So by day 5 we were feeling much better about his situation. What they explained was that with that amount of blood loss the body starts putting organs in hibernation to protect the brain. Liver, kidneys, lungs, then brain, at least I think that’s what they said. His brain had been fine all along. His lungs had recovered in the first 24 hours. (His kidney numbers would stop falling and level out about day 8 and were within normal limits by day 15, and his liver numbers finally reached normal limits at 7 months old.) They warned us that the shock of delivery would just take time. The goals were to get him maintain his body temperature and learn to eat. Once he could tolerate feedings he would be home free.

I had a lot of fears. I had seen friends with sick NICU babies who had never learned to eat and ended up going home with feeding tubes. And so we prayed. Prayed for complete healing because with God all things are possible. We also prayed for faith to believe him because his ways are not our ways, he sees bigger and farther than we do and sometimes the hard times now are for the benefit of someone later. I don’t know how He works or does what He does, I just know that the Bible teaches me through the story of Joseph that what was meant for evil God used for good (Genesis 50:20) and in the story of the man blind from birth that some suffering is not a punishment but an opportunity for God to reveal himself and bless people and bring himself glory (John 9:1-3).

Something beautiful happened in that NICU in all those days of sitting and praying. God healed a part of my heart, a piece of my faith that I knew was broken, but didn’t know how to fix.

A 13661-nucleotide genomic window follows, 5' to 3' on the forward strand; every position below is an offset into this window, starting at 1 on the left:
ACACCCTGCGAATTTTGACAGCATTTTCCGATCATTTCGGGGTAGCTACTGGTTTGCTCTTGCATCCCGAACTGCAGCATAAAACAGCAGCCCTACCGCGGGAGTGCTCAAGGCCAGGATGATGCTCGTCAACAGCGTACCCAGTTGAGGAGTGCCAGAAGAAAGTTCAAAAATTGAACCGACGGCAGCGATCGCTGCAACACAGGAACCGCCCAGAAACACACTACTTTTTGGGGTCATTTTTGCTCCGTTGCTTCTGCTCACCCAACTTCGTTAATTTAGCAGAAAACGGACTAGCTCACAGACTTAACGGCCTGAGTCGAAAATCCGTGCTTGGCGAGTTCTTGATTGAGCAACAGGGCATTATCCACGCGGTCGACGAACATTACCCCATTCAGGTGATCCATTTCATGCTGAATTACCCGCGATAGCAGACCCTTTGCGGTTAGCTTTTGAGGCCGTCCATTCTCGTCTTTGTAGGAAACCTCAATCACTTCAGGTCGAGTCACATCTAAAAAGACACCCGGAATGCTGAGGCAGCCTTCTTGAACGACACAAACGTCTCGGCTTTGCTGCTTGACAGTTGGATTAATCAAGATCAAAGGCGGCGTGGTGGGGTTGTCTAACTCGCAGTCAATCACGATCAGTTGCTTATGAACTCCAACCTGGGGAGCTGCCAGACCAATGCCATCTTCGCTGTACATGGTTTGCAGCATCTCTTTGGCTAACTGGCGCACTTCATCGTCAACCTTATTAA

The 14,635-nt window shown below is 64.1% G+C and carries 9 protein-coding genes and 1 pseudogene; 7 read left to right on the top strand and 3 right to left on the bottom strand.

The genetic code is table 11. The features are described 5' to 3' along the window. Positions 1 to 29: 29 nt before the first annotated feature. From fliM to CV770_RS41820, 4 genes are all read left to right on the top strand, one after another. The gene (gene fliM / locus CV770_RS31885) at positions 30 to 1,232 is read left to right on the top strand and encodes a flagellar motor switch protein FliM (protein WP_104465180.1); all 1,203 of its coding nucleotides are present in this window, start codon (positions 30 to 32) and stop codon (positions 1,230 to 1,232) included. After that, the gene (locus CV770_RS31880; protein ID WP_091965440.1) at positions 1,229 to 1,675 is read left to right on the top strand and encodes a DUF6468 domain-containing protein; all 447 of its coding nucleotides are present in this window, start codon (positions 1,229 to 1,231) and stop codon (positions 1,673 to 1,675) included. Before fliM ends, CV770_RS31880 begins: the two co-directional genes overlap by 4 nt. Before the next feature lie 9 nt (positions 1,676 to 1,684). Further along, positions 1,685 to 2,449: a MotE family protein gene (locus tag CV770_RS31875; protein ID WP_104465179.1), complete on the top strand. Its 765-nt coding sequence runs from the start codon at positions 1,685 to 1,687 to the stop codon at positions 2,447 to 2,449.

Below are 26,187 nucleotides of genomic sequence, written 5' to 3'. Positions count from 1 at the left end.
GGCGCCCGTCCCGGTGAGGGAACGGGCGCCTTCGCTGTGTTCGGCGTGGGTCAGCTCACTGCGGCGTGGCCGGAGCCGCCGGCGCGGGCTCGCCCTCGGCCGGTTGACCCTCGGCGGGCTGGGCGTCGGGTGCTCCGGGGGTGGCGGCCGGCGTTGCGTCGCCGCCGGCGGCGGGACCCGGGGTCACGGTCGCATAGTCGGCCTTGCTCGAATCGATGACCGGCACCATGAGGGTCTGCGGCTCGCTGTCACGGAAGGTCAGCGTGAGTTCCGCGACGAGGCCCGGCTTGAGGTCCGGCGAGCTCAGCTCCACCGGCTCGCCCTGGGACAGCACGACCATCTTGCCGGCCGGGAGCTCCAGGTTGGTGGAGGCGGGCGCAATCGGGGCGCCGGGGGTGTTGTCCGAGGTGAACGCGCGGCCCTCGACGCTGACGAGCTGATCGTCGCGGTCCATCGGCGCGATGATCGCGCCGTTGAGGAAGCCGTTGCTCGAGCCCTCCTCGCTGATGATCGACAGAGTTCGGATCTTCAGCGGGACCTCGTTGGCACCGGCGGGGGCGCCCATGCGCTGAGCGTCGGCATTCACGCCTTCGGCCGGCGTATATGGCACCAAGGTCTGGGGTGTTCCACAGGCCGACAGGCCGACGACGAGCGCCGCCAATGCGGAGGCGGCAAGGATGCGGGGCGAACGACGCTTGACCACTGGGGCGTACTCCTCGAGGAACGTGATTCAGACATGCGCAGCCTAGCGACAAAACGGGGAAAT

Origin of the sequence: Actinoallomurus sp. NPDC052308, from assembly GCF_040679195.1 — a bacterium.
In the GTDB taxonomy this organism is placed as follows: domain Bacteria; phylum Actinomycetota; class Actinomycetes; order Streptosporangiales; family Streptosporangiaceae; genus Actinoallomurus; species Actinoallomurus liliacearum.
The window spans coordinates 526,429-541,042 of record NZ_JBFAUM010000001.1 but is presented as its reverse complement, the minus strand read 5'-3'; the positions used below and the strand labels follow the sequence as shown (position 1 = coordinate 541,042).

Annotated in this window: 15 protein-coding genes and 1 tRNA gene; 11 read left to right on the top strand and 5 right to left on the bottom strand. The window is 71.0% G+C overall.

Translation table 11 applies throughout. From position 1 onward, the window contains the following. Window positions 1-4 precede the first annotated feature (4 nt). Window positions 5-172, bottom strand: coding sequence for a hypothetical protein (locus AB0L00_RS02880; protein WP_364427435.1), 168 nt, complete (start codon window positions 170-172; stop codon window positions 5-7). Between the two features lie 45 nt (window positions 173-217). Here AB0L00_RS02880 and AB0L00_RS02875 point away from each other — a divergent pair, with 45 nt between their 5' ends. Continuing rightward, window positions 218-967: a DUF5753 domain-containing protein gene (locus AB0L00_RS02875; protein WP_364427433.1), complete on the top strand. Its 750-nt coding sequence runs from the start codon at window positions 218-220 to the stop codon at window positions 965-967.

You see, almost three years earlier our pastor’s wife, Karen, died of cancer. She was 34 years old. She left behind a husband, twin 15 year old girls and a 13 year old boy. She had been diagnosed shortly after we moved there and we had the pleasure and joy of knowing her while she battled for two and a half years. She loved Jesus and lived well. We prayed for healing all the time and we prayed for comfort and God’s will and all the other things you are supposed to pray. We were there with some friends singing worship songs when she passed and it was sad and terrible and a blow to my belief in God’s goodness.

I’ve always been confident in prayer. I like praying and I’ve had some great praying people show me what a healthy prayer life looks like. I have practiced the discipline of prayer and have found my best, most focused, least rabbit trail praying happens when I write them out. And so for years I’ve prayed. But when Karen died and when our 26 year old friend passed away from cancer shortly thereafter I stopped asking for healing. I asked for comfort and for many to see and know God through it. I always knew God was able, I never doubted that part, but I stopped believing he was willing. And in that thinking I was actually making an accusation. With my lack of asking I was saying that I didn’t believe God wanted them to live but rather that he preferred death. I was saying that he didn’t care about life. I didn’t consciously think or say these things, but subconsciously I believed them, and so I prayed or didn’t pray, accordingly.